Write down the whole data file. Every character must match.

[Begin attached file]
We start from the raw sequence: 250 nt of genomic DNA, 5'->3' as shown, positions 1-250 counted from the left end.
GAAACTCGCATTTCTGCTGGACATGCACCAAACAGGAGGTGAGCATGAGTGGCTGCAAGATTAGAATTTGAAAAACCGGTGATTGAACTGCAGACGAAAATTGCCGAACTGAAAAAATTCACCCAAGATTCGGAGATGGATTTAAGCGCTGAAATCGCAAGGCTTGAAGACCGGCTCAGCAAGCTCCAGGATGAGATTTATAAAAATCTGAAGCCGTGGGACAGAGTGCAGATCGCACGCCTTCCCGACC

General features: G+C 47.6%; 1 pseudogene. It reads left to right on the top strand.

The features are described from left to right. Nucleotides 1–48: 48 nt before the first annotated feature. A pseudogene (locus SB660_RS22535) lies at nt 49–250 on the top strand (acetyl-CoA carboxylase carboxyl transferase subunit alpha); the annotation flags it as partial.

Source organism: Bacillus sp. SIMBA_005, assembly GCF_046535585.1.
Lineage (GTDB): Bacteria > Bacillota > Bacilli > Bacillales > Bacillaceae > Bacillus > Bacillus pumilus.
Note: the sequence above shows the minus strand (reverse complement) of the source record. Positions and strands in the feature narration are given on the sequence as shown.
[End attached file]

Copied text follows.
We start from the raw sequence: 250 nt of genomic DNA, 5'->3' as shown, positions 1-250 counted from the left end.
GAAACTCGCATTTCTGCTGGACATGCACCAAACAGGAGGTGAGCATGAGTGGCTGCAAGATTAGAATTTGAAAAACCGGTGATTGAACTGCAGACGAAAATTGCCGAACTGAAAAAATTCACCCAAGATTCGGAGATGGATTTAAGCGCTGAAATCGCAAGGCTTGAAGACCGGCTCAGCAAGCTCCAGGATGAGATTTATAAAAATCTGAAGCCGTGGGACAGAGTGCAGATCGCACGCCTTCCCGACC

General features: G+C 47.6%; 1 pseudogene. It reads left to right on the top strand.

The features are described from left to right. Nucleotides 1–48: 48 nt before the first annotated feature. A pseudogene (locus SB660_RS22535) lies at nt 49–250 on the top strand (acetyl-CoA carboxylase carboxyl transferase subunit alpha); the annotation flags it as partial.

Source organism: Bacillus sp. SIMBA_005, assembly GCF_046535585.1.
Lineage (GTDB): Bacteria > Bacillota > Bacilli > Bacillales > Bacillaceae > Bacillus > Bacillus pumilus.
Note: the sequence above shows the minus strand (reverse complement) of the source record. Positions and strands in the feature narration are given on the sequence as shown.